Bailey Arboretum

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Bailey Arboretum is a 42-acre (17 ha) arboretum located in Lattingtown, New York, a small village on the North Shore of Long Island.[1] It opened to the public on Aug. 5, 1969 after being donated to Nassau County in 1968 by the heirs of Mr. and Mrs. Frank Bailey.[2] Through an agreement with the Village of Lattingtown, admission to the arboretum was limited to 200 people at any one time.[3]

The arboretum was created by financier Frank Bailey, who used many rare trees and plantings.[4] He purchased the property between 1911/1912 from Joseph R. Clark, a former president of the Board of Aldermen of Brooklyn.[5] [3] The original farmhouse on his estate was once owned by an uncle of Winston Churchill's mother.[4] This estate had been the summer home of the Baileys and was called "Munnyskunk."[6]

Besides the farmhouse, other buildings on the property include an educational center, visitors' cottage, workshops, garages and storage sheds.[5]

Bailey, nicknamed "Mr. Brooklyn" because of his large real estate business in Brooklyn, was president of Title Guarantee & Trust Company and treasurer of Union College in Schenectady, NY from 1901-1953..[7][4][8] His real estate holdings included areas in Brownsville, Bensonhurst, Borough Park and Long Beach.[4] He successfully led the Brooklyn Botanical Garden through the Great Depression. This put him in contact with the great plant collectors of the world and enabled him to amass this collection. Other gifts followed including a rare dwarf evergreen collection. He died on Aug. 26, 1953 at home. He was 88 years old.[4] His wife, Marie Louise Lambert Bailey died on Feb. 19, 1964, also at home. She was 87 years old.[7]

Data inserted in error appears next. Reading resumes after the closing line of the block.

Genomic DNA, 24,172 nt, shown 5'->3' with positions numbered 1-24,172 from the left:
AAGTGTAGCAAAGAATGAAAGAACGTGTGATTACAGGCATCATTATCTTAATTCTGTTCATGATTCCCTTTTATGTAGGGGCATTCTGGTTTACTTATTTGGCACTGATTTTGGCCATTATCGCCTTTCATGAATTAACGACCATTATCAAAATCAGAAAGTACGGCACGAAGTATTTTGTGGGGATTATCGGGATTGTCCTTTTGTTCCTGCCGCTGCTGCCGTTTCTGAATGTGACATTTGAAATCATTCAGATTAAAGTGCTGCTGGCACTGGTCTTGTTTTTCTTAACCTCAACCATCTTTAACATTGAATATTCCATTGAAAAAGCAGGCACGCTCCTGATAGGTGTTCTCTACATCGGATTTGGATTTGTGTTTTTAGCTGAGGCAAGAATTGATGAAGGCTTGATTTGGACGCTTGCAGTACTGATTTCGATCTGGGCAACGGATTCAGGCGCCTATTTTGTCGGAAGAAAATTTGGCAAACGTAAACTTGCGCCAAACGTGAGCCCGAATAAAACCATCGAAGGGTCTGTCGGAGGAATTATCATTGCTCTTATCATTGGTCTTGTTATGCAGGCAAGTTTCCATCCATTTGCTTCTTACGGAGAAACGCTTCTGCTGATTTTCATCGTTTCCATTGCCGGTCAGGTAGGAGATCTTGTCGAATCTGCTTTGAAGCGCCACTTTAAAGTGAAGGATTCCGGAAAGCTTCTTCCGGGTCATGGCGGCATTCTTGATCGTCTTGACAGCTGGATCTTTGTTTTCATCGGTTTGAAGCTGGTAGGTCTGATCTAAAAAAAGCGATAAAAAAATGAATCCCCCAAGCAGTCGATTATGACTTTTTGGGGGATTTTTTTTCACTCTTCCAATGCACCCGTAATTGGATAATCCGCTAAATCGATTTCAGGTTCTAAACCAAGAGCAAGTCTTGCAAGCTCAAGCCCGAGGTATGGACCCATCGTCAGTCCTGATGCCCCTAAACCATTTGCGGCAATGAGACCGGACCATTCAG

Stewarded by the Friends of Bailey Arboretum, the arboretum of exotic trees covers 98% of the property. The property also includes a carriage barn with meeting rooms, a greenhouse, two man made ponds, 35 acres (14 ha) of woodland trails, and "Munnysunk", a 200-year-old manor house used for education, fundraising and rentals.

The collection of exotic trees makes Bailey Arboretum unique. Two hundred different species of trees are registered on Arbnet's international database, and another 300 trees are pending identification. Fifteen champion trees remain in the Bailey Collection including the dawn redwood planted by seed from China in 1947. In 2007 the Metasequoia Society found the Bailey tree to have the largest girth of any dawn redwood in the world. Seven acres (2.8 ha) are landscaped grounds with a rose, perennial, vegetable and annual gardens.

After the property was donated in 1968, the county restored the farmhouse and created a visitors parking lot. In addition, The North Shore Garden Club donated the materials to create a new rose garden.[3]

In 1973, students from the Board of Cooperative Educational Services (BOCES), created an interpretive nature trail as part of their coursework. As well as the trail, students transplanted plants and created bridges and dams. [6]

The main building was beginning to fall into disrepair in the early 1990s so in November 1993, 13 decorators from the Locust Valley area donated their time and funds to make the repairs themselves. They refurbished 15 rooms on the first and second floors of the building as well as one of the hallways. Walls were restored, plaster was repaired and a ceiling replaced in one of the bathrooms. Wall-to-wall carpeting for staircases and hallways was donated by the Locust Valley Chamber of Commerce.[9]

In 2010, the North Shore Garden Club of Long Island, Inc. restored one of the greenhouses on the property. The greenhouse was dedicated on June 13, 2010 in honor of a former member of the Garden Club, Saidie E. Scudder. Another greenhouse on the property was torn down in 2008 because of its state of disrepair. The restored greenhouse was repaired following its original design including an exact copy of its main door. Other partners for this project included: Nassau County, Harry Whaley & Son, LLC, and Oakwood Construction. [10]

There are several specialized areas at the Arboretum. Bailey Arboretum has one of the first sensory gardens on Long Island. Handicap-accessible, it appeals to all senses enabling the sight- and mobility-impaired to enjoy a garden. This garden, called the Secret Walled Garden, is maintained by the Locust Valley Garden Club.[11]